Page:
I’ve been playing too long to credibly call myself a "beginner" anymore, but that’s exactly how I feel about my playing. I have delusions of adequacy. Mostly self taught, so that’s probably part of it. The other members of my session seem to like my playing all right, and we all have a lot of fun so, I think it’s just fine.

Re: What do you think of your musical ability?

"delusions of adequacy" - that’s the phrase I was looking for! That’s me all over ……..

Re: What do you think of your musical ability?

Thats it! That is my playing ability. Earlier I wrote"just good", but I was having delusions of adequacy. Hence my confidence issues. It all comes together now. Thanks Patrick!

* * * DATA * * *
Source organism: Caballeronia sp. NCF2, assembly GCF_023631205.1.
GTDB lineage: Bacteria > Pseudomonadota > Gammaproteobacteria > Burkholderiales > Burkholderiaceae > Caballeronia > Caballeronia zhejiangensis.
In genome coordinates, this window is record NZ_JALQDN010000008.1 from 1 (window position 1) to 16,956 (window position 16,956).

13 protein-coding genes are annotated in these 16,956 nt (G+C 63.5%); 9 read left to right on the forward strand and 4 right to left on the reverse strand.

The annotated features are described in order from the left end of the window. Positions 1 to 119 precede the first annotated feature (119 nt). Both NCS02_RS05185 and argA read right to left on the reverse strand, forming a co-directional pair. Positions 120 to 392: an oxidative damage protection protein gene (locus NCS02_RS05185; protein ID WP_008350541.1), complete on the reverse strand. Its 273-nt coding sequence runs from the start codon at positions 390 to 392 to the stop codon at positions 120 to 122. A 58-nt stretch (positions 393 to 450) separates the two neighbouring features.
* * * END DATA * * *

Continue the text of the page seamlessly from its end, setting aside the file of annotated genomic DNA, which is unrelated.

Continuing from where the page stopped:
Re: What do you think of your musical ability?

Aw meself and Daviec! You’ve just degraded me to to "delusions of mediocrity"! I really did have this long-held belief that I was at least "adequate"!

Re: What do you think of your musical ability?

Trish, you are neither mediocre nor just adequate, you’re exceptional. Delusions are running amuck. I wouldn’t bother with them.

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Re: What do you think of your musical ability?

Now who’s deluded, AB?

Re: What do you think of your musical ability?

What would I do without you, Trish. 😉

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Re: What do you think of your musical ability?

"Now who’s deluded, AB?"
Guilty!